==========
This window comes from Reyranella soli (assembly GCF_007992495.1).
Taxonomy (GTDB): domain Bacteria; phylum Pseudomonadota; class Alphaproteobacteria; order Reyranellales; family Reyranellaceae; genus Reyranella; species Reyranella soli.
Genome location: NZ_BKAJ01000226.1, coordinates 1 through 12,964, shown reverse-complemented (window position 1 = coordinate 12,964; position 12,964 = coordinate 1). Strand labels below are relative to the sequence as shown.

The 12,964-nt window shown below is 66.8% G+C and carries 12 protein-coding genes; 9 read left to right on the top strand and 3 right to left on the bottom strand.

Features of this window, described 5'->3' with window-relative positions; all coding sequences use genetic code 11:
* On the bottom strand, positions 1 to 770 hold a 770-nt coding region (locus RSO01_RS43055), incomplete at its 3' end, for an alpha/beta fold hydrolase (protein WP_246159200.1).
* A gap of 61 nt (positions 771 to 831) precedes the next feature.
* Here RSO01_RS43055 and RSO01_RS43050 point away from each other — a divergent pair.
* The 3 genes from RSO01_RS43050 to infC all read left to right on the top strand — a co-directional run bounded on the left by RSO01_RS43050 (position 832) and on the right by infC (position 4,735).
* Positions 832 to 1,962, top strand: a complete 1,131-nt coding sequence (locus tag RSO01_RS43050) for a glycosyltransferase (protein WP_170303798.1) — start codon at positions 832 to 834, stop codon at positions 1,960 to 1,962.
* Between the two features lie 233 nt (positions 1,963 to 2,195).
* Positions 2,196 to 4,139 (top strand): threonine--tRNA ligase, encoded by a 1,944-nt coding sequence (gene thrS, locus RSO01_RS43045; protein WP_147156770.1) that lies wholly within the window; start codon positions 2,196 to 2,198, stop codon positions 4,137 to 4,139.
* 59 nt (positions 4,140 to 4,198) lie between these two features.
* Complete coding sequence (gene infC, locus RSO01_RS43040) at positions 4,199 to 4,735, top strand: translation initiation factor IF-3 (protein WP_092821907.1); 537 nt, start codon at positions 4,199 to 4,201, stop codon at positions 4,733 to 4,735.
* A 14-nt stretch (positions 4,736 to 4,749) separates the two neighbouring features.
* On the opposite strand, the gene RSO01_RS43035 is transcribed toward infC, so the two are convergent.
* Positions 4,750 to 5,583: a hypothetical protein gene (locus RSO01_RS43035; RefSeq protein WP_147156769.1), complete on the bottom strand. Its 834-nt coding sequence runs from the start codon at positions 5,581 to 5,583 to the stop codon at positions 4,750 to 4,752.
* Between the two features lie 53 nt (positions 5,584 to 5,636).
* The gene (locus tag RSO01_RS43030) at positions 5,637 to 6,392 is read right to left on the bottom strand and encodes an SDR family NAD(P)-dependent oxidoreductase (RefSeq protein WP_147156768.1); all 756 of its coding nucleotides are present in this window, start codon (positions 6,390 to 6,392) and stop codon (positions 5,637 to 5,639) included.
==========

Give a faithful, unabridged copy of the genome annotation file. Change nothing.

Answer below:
This window comes from Reyranella soli (assembly GCF_007992495.1).
Taxonomy (GTDB): domain Bacteria; phylum Pseudomonadota; class Alphaproteobacteria; order Reyranellales; family Reyranellaceae; genus Reyranella; species Reyranella soli.
Genome location: NZ_BKAJ01000226.1, coordinates 1 through 12,964, shown reverse-complemented (window position 1 = coordinate 12,964; position 12,964 = coordinate 1). Strand labels below are relative to the sequence as shown.

The 12,964-nt window shown below is 66.8% G+C and carries 12 protein-coding genes; 9 read left to right on the top strand and 3 right to left on the bottom strand.

Features of this window, described 5'->3' with window-relative positions; all coding sequences use genetic code 11:
* On the bottom strand, positions 1 to 770 hold a 770-nt coding region (locus RSO01_RS43055), incomplete at its 3' end, for an alpha/beta fold hydrolase (protein WP_246159200.1).
* A gap of 61 nt (positions 771 to 831) precedes the next feature.
* Here RSO01_RS43055 and RSO01_RS43050 point away from each other — a divergent pair.
* The 3 genes from RSO01_RS43050 to infC all read left to right on the top strand — a co-directional run bounded on the left by RSO01_RS43050 (position 832) and on the right by infC (position 4,735).
* Positions 832 to 1,962, top strand: a complete 1,131-nt coding sequence (locus tag RSO01_RS43050) for a glycosyltransferase (protein WP_170303798.1) — start codon at positions 832 to 834, stop codon at positions 1,960 to 1,962.
* Between the two features lie 233 nt (positions 1,963 to 2,195).
* Positions 2,196 to 4,139 (top strand): threonine--tRNA ligase, encoded by a 1,944-nt coding sequence (gene thrS, locus RSO01_RS43045; protein WP_147156770.1) that lies wholly within the window; start codon positions 2,196 to 2,198, stop codon positions 4,137 to 4,139.
* 59 nt (positions 4,140 to 4,198) lie between these two features.
* Complete coding sequence (gene infC, locus RSO01_RS43040) at positions 4,199 to 4,735, top strand: translation initiation factor IF-3 (protein WP_092821907.1); 537 nt, start codon at positions 4,199 to 4,201, stop codon at positions 4,733 to 4,735.
* A 14-nt stretch (positions 4,736 to 4,749) separates the two neighbouring features.
* On the opposite strand, the gene RSO01_RS43035 is transcribed toward infC, so the two are convergent.
* Positions 4,750 to 5,583: a hypothetical protein gene (locus RSO01_RS43035; RefSeq protein WP_147156769.1), complete on the bottom strand. Its 834-nt coding sequence runs from the start codon at positions 5,581 to 5,583 to the stop codon at positions 4,750 to 4,752.
* Between the two features lie 53 nt (positions 5,584 to 5,636).
* The gene (locus tag RSO01_RS43030) at positions 5,637 to 6,392 is read right to left on the bottom strand and encodes an SDR family NAD(P)-dependent oxidoreductase (RefSeq protein WP_147156768.1); all 756 of its coding nucleotides are present in this window, start codon (positions 6,390 to 6,392) and stop codon (positions 5,637 to 5,639) included.